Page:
NEW YORK AND REDWOOD CITY, CA (March 1, 2016) — Of the women serving in the highest executive roles, 78.5% have yet to serve on a board of directors, according to a new study from Equilar and The U.S. 30% Club. According to the Equilar BoardEdge database, there are more than 8,500 female Section 16 officers at U.S. public companies, and 6,687 of those have never been on a public company board of directors. Currently, just 1,191 are serving as board members, or 14.0% of the total.
A common reason boards cite slow movement toward gender diversity is a limited pool of candidates, but these figures expose flaws in the assertion that there are not enough qualified women available for board service.
"Businesses that want to become and remain successful must consider the widest possible range of talent," said Peter Grauer, Chairman of Bloomberg L.P. and Founding Chairman of the U.S. 30% Club. "Equilar's study indicates too many organizations are still failing to consider thousands of qualified, board-ready women, missing a valuable opportunity to gain from the greater discourse, stronger decision-making process and better outcomes associated with diverse boards."
Equilar’s study also broke down various types of executive experience, ranging from the highest leadership roles—CEO, finance and operations—to emerging skillsets that are more often being tapped for today’s boardrooms, such as technology and marketing.
Not surprisingly, females with CEO experience were highly likely to have had board experience. According to Equilar BoardEdge data, nearly 80% of the 788 females with U.S. public company CEO experience had served on a board—meaning that most of these high-level women have taken the next step into the boardroom.
At the other positions, however, there are thousands of board-ready women who have yet to make their first directorship. Of the 1,815 females that have CFO/financial executive experience, 1,406—or 77.4%—have not yet been a board member. Similar proportions of females with operations, technology and marketing experience are yet to serve as directors.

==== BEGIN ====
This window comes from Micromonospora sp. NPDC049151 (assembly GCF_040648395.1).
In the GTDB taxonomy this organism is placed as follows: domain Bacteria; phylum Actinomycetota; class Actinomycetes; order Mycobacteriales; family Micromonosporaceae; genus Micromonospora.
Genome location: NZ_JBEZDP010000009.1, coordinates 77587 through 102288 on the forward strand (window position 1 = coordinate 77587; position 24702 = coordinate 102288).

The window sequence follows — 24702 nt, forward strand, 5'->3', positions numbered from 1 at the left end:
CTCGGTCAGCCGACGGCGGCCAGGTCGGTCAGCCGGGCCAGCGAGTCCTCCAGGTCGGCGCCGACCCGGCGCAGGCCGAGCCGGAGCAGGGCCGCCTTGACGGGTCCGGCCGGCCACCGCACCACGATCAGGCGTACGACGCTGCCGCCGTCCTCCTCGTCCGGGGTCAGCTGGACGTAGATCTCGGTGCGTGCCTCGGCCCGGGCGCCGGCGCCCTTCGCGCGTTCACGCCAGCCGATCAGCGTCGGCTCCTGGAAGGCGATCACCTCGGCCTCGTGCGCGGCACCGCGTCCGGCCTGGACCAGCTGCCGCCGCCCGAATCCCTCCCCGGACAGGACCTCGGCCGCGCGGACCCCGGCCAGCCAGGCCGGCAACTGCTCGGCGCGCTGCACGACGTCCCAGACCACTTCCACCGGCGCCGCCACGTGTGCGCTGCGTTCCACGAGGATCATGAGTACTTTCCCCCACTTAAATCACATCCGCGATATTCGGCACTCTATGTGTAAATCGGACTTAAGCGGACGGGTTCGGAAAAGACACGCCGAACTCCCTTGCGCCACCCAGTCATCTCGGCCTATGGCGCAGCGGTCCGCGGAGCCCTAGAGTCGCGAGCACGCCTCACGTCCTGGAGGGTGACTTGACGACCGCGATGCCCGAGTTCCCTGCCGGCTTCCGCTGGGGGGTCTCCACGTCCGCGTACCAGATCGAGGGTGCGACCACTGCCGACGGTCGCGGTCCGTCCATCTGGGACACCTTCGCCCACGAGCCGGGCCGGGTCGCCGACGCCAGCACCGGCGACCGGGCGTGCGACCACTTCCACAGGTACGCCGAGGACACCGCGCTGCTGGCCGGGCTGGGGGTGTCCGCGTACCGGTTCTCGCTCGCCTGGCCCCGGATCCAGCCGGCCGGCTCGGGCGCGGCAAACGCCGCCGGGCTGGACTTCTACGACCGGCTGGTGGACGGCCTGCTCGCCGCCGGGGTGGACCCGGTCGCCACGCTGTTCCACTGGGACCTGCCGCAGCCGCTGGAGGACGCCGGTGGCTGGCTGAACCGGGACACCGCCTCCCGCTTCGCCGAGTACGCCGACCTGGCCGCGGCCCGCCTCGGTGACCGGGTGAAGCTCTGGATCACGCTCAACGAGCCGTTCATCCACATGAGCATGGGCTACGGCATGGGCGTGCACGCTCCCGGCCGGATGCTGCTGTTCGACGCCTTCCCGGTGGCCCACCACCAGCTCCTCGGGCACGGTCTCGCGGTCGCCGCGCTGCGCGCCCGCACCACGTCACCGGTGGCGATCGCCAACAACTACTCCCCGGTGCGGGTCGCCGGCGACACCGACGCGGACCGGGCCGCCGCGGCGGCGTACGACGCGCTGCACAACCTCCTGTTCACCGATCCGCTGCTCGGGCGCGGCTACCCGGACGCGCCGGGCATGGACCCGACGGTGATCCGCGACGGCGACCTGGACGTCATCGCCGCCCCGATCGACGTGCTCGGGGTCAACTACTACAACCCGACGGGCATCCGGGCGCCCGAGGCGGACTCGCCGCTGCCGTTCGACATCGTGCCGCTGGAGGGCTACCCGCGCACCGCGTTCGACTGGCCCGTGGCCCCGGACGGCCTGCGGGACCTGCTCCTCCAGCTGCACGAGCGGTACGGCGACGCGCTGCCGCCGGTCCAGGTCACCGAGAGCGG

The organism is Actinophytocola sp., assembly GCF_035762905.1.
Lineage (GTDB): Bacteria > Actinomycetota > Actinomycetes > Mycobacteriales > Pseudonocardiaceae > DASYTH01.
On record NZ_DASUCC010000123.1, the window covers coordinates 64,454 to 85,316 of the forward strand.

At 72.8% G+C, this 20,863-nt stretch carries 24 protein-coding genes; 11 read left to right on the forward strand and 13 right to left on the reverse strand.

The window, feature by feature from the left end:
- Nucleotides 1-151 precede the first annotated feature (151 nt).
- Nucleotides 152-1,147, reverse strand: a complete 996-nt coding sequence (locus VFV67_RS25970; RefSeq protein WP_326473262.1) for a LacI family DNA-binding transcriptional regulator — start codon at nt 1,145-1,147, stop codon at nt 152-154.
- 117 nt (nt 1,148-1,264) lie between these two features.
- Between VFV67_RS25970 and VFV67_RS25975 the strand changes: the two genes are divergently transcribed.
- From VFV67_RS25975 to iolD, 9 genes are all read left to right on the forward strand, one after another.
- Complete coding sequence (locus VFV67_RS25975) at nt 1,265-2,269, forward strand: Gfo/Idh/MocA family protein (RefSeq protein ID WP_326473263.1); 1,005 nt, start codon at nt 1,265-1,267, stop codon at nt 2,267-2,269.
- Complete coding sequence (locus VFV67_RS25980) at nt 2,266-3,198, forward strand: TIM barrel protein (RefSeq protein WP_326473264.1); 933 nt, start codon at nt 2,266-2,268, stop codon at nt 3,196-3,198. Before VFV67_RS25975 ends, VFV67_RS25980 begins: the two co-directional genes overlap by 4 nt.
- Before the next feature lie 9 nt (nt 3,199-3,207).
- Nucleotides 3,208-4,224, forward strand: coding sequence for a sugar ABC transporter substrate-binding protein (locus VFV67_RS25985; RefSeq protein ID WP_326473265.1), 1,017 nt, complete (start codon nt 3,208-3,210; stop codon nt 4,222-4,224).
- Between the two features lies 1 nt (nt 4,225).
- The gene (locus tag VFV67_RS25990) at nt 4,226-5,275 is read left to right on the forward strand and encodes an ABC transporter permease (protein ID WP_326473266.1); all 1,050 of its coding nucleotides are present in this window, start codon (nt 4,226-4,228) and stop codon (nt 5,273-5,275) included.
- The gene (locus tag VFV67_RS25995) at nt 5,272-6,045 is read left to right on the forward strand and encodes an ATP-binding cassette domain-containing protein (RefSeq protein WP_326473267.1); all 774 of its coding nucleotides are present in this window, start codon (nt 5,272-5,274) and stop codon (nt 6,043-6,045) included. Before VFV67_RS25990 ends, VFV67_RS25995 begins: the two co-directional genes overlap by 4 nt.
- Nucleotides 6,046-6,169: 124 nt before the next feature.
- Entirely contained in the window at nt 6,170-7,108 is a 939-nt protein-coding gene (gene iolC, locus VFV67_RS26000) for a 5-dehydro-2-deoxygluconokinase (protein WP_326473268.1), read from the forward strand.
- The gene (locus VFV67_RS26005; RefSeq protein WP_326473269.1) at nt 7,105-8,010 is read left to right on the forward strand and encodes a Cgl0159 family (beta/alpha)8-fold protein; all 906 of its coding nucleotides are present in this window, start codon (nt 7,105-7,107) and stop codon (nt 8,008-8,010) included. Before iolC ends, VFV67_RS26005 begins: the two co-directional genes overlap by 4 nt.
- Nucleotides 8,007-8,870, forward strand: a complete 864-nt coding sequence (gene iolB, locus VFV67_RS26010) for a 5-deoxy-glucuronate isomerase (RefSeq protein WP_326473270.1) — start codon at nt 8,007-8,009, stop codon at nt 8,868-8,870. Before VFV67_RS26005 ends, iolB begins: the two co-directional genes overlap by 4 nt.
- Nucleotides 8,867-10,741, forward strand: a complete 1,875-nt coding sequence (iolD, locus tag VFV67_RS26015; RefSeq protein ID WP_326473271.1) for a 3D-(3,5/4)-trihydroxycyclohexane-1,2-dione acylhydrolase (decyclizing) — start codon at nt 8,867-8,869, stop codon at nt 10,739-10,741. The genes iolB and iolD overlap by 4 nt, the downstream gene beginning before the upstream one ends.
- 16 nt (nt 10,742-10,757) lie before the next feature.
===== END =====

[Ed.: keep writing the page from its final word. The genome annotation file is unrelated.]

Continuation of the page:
“In today’s changing corporate environment, boards require a range of skills from technology and risk management to marketing and policy—not just CEO level,” said Linda Chen, executive vice president at Equilar. “Our study shows that if companies expand their criteria, they’ll find thousands of female professionals that fit those qualifications ready to bring their expertise to the boardroom.”
Even though women comprise just 20% of S&P 500 boards, progress is in process. The number of women on S&P 500 boards has increased by 31.3% in the last five years, and to reach 30% by 2020, three out of every 11 new directors would need to be a woman, according to Equilar estimates. That’s exactly the rate of growth—27%—seen in 2014.
In the S&P 500, 52 companies, or 10.5%, had boards comprising 30% females or more at the end of the most recently reported fiscal year. Of those, one-quarter were more than 40% female, and one company—Navient Corporation, which added 12 new directors to its board in 2014—broke the 50% barrier.
As more than one in 10 boards eclipsed the 30% mark, the percentage of S&P 500 boards with more than one woman also increased from 55.2% in 2010 to 72.3% in 2014, Equilar found. At the same time, the number of boards with one or fewer females has fallen considerably over the past few years as well. In 2010, 54 boards were all-male, and by 2014, that figure dropped to 14, or just 2.8% of the boards in the index.
About The U.S. 30% Club
The US 30% Club is a group of business leaders committed to better gender balance at all levels of their organizations through voluntary actions. The club launched in 2014 with an aspirational goal of achieving 30% women on S&P 500 boards by the end of 2020. Today, there are 58 U.S. chairman and CEO members committed to using a range of levers to achieve meaningful, sustainable change.
Founded in 2000, Equilar is the #1 executive data provider, compiling compensation and professional information on more than 140,000 executives and board members from 5,000 public companies. Our cloud-based platforms bring this executive data together into easily digestible formats. Equilar is the trusted data provider for 70% of the Fortune 500, and is cited regularly by The New York Times, Bloomberg, Forbes, Associated Press, CNN Money, CNBC, The Wall Street Journal and other leading media outlets.
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